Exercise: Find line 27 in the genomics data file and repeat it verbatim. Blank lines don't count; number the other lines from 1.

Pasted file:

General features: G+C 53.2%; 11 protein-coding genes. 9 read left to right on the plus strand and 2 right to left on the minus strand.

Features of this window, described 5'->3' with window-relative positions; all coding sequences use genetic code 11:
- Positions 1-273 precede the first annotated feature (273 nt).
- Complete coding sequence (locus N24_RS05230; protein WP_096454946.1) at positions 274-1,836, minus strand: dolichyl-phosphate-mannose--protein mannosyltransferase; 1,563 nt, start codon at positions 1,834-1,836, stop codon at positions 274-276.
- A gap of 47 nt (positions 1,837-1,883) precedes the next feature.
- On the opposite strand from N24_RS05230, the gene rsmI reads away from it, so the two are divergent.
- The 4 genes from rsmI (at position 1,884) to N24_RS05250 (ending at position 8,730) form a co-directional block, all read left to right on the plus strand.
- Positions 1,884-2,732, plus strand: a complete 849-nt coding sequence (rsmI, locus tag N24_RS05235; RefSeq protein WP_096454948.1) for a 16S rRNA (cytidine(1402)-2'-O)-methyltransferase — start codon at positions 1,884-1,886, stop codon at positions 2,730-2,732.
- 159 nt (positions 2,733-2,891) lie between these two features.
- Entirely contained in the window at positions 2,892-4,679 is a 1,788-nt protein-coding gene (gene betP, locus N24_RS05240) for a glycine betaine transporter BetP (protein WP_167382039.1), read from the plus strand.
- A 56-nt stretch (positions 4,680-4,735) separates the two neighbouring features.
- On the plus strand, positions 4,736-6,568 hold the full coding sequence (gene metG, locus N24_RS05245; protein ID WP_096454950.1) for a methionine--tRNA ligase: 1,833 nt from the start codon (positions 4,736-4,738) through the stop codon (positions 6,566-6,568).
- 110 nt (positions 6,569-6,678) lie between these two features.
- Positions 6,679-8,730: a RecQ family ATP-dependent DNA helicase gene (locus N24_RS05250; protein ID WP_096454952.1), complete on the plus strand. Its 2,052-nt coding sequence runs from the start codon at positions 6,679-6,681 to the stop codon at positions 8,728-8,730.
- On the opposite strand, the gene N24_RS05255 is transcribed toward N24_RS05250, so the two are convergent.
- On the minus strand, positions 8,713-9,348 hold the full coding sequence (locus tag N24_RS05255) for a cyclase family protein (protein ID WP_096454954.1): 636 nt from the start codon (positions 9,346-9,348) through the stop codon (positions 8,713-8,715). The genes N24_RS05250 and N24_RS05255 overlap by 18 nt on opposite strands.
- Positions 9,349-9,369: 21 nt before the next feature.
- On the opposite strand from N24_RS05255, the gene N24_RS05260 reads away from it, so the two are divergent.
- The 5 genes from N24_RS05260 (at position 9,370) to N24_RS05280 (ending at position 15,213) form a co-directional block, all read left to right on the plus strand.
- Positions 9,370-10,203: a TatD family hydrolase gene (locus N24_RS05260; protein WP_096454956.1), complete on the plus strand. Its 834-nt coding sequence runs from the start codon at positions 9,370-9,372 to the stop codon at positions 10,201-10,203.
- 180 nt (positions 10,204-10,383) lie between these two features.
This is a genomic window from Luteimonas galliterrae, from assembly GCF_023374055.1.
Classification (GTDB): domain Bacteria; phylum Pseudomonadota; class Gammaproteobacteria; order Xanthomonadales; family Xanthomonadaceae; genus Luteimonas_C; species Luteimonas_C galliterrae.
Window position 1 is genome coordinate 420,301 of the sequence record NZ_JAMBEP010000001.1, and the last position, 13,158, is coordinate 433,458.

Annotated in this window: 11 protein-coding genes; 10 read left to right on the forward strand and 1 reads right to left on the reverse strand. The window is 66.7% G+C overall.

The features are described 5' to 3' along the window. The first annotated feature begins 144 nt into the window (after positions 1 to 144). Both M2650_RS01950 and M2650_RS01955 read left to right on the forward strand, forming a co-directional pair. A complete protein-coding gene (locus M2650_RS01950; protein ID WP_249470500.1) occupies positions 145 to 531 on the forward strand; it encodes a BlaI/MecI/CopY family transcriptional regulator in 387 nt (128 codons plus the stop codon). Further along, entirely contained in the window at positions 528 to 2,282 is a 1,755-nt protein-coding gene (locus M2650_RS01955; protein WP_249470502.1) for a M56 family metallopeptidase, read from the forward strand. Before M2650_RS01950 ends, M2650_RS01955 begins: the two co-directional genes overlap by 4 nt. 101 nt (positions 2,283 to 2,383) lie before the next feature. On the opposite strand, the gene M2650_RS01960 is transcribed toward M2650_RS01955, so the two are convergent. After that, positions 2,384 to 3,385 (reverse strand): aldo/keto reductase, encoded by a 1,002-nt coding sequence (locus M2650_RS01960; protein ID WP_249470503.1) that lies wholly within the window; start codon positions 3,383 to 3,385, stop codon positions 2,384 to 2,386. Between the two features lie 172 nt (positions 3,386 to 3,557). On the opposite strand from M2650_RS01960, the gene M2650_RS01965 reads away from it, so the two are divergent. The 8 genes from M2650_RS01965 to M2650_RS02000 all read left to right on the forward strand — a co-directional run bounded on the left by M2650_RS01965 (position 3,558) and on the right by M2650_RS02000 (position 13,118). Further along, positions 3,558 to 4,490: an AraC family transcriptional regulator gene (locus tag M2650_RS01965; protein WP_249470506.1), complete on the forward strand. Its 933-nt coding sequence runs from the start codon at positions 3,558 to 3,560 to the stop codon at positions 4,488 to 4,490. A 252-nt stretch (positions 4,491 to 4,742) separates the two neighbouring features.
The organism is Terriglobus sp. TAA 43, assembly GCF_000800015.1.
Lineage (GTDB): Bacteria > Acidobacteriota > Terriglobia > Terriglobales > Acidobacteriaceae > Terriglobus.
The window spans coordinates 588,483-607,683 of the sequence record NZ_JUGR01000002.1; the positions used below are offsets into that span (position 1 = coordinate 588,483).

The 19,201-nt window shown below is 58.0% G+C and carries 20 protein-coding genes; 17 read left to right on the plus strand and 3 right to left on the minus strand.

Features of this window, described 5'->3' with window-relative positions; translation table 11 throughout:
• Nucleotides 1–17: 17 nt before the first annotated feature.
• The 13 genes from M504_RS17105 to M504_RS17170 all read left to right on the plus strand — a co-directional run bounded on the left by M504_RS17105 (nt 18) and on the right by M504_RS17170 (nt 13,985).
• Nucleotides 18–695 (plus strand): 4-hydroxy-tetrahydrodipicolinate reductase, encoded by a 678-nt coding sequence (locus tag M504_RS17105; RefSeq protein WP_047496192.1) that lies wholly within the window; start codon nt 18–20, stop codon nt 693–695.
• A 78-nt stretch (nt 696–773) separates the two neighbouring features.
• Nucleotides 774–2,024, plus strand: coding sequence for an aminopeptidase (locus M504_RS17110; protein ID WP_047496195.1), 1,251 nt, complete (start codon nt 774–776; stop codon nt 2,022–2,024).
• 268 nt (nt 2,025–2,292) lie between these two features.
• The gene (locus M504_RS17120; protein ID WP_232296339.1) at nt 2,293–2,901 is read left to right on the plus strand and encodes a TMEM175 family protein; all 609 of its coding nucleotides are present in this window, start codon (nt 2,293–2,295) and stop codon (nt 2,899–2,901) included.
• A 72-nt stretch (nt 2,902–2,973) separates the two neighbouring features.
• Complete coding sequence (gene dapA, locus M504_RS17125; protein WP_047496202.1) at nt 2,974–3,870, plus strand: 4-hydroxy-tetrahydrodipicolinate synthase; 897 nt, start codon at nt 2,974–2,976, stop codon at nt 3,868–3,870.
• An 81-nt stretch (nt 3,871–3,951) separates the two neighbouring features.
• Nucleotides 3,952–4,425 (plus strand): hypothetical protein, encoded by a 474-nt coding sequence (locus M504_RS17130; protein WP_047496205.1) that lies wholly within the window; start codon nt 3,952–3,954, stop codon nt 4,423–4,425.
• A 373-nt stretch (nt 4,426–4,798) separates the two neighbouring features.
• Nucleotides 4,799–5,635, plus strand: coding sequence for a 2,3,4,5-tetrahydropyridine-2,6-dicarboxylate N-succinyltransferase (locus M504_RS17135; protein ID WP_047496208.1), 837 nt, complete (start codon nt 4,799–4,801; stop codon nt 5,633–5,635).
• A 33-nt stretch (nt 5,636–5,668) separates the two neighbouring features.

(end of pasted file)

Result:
The organism is Terriglobus sp. TAA 43, assembly GCF_000800015.1.